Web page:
In Standing Apart, Fifteen Latter Day Saint Scholars Explore How The Idea Of A Universal Christian Apostasy Has Functioned As A Category To Mark, Define, And Set Apart The Other In The Development Of Mormon Historical Consciousness And In The Construction Of Mormon Narrative Identity


10 thoughts on “Standing Apart

  1. says:

    Just finished reading one of the most important Mormon studies books ever published.Ever since its inception the LDS Church has defined itself as a Restoration of the ancient Church which had fallen into a state of total apostasy This apostasy narrative has become central to LDS identity, but many LDS scholars question the accuracy of many of the claims connected to the apostasy This book is an explicit offering by scholars to Church leaders and members to reconsider the apostasy stories we tell This is the most important book on Mormonism I ve seen since Richard Bushman s Rough Stone Rolling Speaking in terms of the book s composition It contains papers delivered a few years back at an academic conference held at BYU Conference paper collection books are pretty hit and miss This is the best such collection I ve ever read The individual pieces work separately, but they collectively cohere without treading the same ground too much.Congrats to everyone involved in this one I ll put a full review together soon.


  2. says:

    I have a yes so relationship with this book Part one felt a little pretentious and tedious, like the authors were forcing an issue so they would have something to talk about However, realizing I may not be the target audience it s ironic that a book composed of papers written for and delivered at an academic symposium to others who think similarly, will likely only be read by others who think similarly, never reaching the mass audience that it s meant to influence , part one lays a good foundation of the issues I just wish with less words Part two is the yes side of the relationship, full of insight and intrigue My favorite chapters were Purity and Parallels, Rereading the Council of Nicaea and Its Creed and Covenantal Pluralism in Mormonism and Islam, though all of the chapters in part two were both thought provoking and entertaining Towards the end of the book I felt myself nodding in agreement with the authors as I read the following thought, which I think well represents the books ideal As the narrative of apostasy is a component of the LDS metanarrative of salvation, it is all the important that Latter Day Saints understand it, even in all its contextual complexity, for with an understanding of the theological purposes and historical trajectories of apostasy comes a better knowledge of the characters in that narrative God and humanity in all ages of history, including the present When such an understanding rests on a shaky theological or historical foundation, Latter Day Saints are, I believe, prevented from comprehending their own truth claims and thus understanding the very basis of their religion p.310.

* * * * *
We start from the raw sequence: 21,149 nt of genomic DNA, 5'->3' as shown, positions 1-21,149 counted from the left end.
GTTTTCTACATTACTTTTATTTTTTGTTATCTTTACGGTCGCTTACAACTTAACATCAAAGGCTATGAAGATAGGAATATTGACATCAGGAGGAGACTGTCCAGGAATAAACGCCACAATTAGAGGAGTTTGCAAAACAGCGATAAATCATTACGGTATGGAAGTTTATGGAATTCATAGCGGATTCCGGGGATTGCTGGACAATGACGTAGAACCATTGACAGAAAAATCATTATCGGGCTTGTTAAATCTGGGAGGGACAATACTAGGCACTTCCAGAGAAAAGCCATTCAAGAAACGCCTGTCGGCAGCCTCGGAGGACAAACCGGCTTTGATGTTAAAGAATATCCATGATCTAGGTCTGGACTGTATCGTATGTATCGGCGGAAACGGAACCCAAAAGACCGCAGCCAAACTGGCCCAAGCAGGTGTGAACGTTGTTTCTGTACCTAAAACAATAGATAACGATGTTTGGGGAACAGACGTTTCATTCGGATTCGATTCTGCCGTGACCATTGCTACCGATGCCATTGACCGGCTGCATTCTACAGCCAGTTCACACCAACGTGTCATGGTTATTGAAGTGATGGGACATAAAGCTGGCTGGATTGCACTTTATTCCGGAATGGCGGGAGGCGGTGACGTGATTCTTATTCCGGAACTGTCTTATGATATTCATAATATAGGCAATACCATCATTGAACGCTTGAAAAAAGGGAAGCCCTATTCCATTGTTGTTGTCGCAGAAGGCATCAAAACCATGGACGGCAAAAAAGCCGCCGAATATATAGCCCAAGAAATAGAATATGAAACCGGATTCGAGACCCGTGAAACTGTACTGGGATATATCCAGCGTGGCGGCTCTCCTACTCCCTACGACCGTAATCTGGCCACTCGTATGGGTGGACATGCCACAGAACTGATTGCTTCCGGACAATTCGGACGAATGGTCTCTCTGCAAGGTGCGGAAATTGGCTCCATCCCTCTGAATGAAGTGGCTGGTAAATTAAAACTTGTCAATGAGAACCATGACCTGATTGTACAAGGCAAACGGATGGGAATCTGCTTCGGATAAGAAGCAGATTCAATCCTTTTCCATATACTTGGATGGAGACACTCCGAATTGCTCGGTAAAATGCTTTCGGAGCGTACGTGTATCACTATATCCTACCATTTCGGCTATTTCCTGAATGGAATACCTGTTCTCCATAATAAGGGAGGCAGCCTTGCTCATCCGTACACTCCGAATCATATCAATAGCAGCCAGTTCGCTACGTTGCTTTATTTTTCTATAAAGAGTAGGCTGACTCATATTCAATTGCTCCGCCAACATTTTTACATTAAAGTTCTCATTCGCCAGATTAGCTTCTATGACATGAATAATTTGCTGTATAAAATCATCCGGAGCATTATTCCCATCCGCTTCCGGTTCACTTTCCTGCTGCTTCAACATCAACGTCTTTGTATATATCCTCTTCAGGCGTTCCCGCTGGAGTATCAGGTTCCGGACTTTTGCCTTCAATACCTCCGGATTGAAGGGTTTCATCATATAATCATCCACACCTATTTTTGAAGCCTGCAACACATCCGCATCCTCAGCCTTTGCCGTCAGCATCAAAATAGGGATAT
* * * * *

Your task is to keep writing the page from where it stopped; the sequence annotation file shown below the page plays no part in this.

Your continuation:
3. says:

    Re read May 2016 Better the second time My brother is the author of one of the essays I wish I could find books like this.You know when you are reading with a highlighter and pencil for underlining and writing in definitions in the margins that you are going to learn a lot I learned a lot I feel educated I have new ideas.History as a narrative, History as a text History written as an apologist, History written as a disciplinary expert I looked up many words, such as historiography, exegesis, pseudepigraphal, theodicy, providential, tendentious, soteriological, praxis, periodization It mattered whether I knew exactly what the word meant It must feel incredible to know so much about history that you can write articles like these.


  4. says:

    This book blew my mind One of the most amazing Mormon Studies books I ve read I didn t realize that the apostasy narrative we cling to is complex than originally taught What a beautiful paradigm shift Some of our simplified teachings of the apostasy have created a insular culture The book is full of general authority quotes on how we are a gospel of inclusion and how reevaluating that narrative will help us support religious pluralism as an opportunity to come together with all of humanity in all our differences similarities to find truth as brothers and sisters.


  5. says:

    A timely and potentially impactful discussion of the Mormon concept of the Great Apostasy As historians and theologians have come to a nuanced and positive view of the so called Dark Ages, and in light of a healthy strain of expansive and universalist thought in Mormonism, it may be time to reframe the traditional and starkly black and white LDS narrative of Christian Apostasy and Restoration The essays in this book explore the development of this narrative and make a good case for a fresh look backward and forward As an international twenty first century church hoping for relevance and influence in this pluralistic world, hanging onto an outdated Protestant view of the past seems like an unlikely way to press forward I am excited to see the ideas presented here bandied about, tried on for fit, ruminated over and hopefully accepted into mainstream Mormonism.


  6. says: